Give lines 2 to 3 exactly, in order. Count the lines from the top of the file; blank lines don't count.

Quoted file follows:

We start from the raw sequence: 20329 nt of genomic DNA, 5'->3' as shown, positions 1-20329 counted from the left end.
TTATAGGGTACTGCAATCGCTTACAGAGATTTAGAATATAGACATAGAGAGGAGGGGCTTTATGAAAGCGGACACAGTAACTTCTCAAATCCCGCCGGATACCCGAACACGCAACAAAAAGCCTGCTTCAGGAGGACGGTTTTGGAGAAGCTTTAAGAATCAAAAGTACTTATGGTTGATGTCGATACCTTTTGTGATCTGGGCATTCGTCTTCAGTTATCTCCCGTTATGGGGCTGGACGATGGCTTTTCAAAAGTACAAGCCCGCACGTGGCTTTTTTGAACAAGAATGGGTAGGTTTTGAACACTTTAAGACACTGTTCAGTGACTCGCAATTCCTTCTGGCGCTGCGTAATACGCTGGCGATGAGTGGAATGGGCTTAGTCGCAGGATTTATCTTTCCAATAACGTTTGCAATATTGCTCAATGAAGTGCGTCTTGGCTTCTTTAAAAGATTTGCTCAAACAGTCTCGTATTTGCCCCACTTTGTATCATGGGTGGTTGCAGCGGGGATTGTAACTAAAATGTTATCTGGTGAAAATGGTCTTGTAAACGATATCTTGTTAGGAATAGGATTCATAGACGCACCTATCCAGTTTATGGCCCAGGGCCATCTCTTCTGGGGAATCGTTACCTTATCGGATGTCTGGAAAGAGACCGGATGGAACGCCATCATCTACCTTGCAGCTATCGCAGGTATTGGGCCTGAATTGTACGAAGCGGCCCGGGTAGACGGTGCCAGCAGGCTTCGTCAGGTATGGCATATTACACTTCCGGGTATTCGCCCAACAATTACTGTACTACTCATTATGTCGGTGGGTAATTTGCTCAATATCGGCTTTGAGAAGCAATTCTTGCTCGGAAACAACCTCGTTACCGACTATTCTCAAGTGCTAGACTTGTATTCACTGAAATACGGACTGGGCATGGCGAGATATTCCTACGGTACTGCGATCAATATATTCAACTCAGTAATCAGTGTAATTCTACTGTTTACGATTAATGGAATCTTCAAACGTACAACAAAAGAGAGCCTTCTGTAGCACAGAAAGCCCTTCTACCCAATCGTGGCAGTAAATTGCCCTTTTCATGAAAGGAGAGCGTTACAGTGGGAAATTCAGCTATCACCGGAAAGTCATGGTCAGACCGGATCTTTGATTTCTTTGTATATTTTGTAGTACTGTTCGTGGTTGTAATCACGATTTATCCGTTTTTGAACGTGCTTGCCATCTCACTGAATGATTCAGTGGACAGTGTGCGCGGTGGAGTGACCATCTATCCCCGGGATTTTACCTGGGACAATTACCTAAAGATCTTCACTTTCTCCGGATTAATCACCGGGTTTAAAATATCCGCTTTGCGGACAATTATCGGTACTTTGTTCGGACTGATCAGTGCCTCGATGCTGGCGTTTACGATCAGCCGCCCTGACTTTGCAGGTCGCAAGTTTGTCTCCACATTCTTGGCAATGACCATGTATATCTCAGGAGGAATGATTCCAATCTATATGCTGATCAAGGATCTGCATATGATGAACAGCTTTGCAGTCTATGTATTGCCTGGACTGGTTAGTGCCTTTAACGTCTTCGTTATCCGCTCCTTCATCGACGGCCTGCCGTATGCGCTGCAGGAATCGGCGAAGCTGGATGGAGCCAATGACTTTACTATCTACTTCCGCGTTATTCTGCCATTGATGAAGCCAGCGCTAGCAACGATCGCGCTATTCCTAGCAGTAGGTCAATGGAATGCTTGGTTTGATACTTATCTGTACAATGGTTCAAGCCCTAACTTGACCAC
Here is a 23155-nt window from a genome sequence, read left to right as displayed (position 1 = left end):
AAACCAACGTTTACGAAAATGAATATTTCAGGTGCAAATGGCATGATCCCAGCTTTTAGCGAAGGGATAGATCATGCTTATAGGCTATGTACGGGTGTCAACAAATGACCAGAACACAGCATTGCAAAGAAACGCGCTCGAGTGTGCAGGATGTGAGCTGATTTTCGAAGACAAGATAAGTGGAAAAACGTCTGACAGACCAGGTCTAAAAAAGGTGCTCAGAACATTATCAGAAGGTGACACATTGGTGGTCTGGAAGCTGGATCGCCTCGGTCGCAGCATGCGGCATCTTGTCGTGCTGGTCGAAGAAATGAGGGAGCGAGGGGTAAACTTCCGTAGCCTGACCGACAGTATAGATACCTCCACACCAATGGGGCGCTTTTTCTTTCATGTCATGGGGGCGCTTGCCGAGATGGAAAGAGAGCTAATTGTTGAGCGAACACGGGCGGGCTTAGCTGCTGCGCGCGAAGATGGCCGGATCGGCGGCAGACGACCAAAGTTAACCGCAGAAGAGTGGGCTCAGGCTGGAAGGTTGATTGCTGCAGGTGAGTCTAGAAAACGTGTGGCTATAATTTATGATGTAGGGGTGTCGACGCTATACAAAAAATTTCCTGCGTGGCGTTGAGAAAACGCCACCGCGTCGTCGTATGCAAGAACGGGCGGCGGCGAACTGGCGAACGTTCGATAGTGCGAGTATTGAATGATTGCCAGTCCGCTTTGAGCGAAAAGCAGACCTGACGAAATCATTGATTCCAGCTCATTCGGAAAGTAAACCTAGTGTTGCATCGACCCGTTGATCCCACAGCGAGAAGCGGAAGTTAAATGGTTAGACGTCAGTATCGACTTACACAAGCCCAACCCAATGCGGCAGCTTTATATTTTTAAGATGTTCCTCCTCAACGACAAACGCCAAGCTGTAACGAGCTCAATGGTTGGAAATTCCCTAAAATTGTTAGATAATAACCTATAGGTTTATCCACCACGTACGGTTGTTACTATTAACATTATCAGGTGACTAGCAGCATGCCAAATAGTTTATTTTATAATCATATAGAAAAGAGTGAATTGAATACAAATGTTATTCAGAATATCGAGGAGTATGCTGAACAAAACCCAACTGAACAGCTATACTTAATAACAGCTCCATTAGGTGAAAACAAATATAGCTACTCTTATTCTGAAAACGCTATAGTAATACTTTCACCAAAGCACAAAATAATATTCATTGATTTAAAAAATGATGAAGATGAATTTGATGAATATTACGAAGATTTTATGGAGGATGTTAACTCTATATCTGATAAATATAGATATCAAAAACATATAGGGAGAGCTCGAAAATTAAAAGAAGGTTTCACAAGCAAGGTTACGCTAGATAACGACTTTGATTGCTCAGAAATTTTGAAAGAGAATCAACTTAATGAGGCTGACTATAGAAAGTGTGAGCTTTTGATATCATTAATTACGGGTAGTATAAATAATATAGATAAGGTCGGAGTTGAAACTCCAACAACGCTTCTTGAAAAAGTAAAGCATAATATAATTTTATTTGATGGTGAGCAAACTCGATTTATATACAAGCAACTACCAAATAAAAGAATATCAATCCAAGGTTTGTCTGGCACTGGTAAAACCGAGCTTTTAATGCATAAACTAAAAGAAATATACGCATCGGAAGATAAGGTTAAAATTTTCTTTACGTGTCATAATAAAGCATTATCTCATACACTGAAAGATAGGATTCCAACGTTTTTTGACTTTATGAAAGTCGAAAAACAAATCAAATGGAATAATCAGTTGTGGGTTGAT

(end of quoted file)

TTATAGGGTACTGCAATCGCTTACAGAGATTTAGAATATAGACATAGAGAGGAGGGGCTTTATGAAAGCGGACACAGTAACTTCTCAAATCCCGCCGGATACCCGAACACGCAACAAAAAGCCTGCTTCAGGAGGACGGTTTTGGAGAAGCTTTAAGAATCAAAAGTACTTATGGTTGATGTCGATACCTTTTGTGATCTGGGCATTCGTCTTCAGTTATCTCCCGTTATGGGGCTGGACGATGGCTTTTCAAAAGTACAAGCCCGCACGTGGCTTTTTTGAACAAGAATGGGTAGGTTTTGAACACTTTAAGACACTGTTCAGTGACTCGCAATTCCTTCTGGCGCTGCGTAATACGCTGGCGATGAGTGGAATGGGCTTAGTCGCAGGATTTATCTTTCCAATAACGTTTGCAATATTGCTCAATGAAGTGCGTCTTGGCTTCTTTAAAAGATTTGCTCAAACAGTCTCGTATTTGCCCCACTTTGTATCATGGGTGGTTGCAGCGGGGATTGTAACTAAAATGTTATCTGGTGAAAATGGTCTTGTAAACGATATCTTGTTAGGAATAGGATTCATAGACGCACCTATCCAGTTTATGGCCCAGGGCCATCTCTTCTGGGGAATCGTTACCTTATCGGATGTCTGGAAAGAGACCGGATGGAACGCCATCATCTACCTTGCAGCTATCGCAGGTATTGGGCCTGAATTGTACGAAGCGGCCCGGGTAGACGGTGCCAGCAGGCTTCGTCAGGTATGGCATATTACACTTCCGGGTATTCGCCCAACAATTACTGTACTACTCATTATGTCGGTGGGTAATTTGCTCAATATCGGCTTTGAGAAGCAATTCTTGCTCGGAAACAACCTCGTTACCGACTATTCTCAAGTGCTAGACTTGTATTCACTGAAATACGGACTGGGCATGGCGAGATATTCCTACGGTACTGCGATCAATATATTCAACTCAGTAATCAGTGTAATTCTACTGTTTACGATTAATGGAATCTTCAAACGTACAACAAAAGAGAGCCTTCTGTAGCACAGAAAGCCCTTCTACCCAATCGTGGCAGTAAATTGCCCTTTTCATGAAAGGAGAGCGTTACAGTGGGAAATTCAGCTATCACCGGAAAGTCATGGTCAGACCGGATCTTTGATTTCTTTGTATATTTTGTAGTACTGTTCGTGGTTGTAATCACGATTTATCCGTTTTTGAACGTGCTTGCCATCTCACTGAATGATTCAGTGGACAGTGTGCGCGGTGGAGTGACCATCTATCCCCGGGATTTTACCTGGGACAATTACCTAAAGATCTTCACTTTCTCCGGATTAATCACCGGGTTTAAAATATCCGCTTTGCGGACAATTATCGGTACTTTGTTCGGACTGATCAGTGCCTCGATGCTGGCGTTTACGATCAGCCGCCCTGACTTTGCAGGTCGCAAGTTTGTCTCCACATTCTTGGCAATGACCATGTATATCTCAGGAGGAATGATTCCAATCTATATGCTGATCAAGGATCTGCATATGATGAACAGCTTTGCAGTCTATGTATTGCCTGGACTGGTTAGTGCCTTTAACGTCTTCGTTATCCGCTCCTTCATCGACGGCCTGCCGTATGCGCTGCAGGAATCGGCGAAGCTGGATGGAGCCAATGACTTTACTATCTACTTCCGCGTTATTCTGCCATTGATGAAGCCAGCGCTAGCAACGATCGCGCTATTCCTAGCAGTAGGTCAATGGAATGCTTGGTTTGATACTTATCTGTACAATGGTTCAAGCCCTAACTTGACCAC
Here is a 23155-nt window from a genome sequence, read left to right as displayed (position 1 = left end):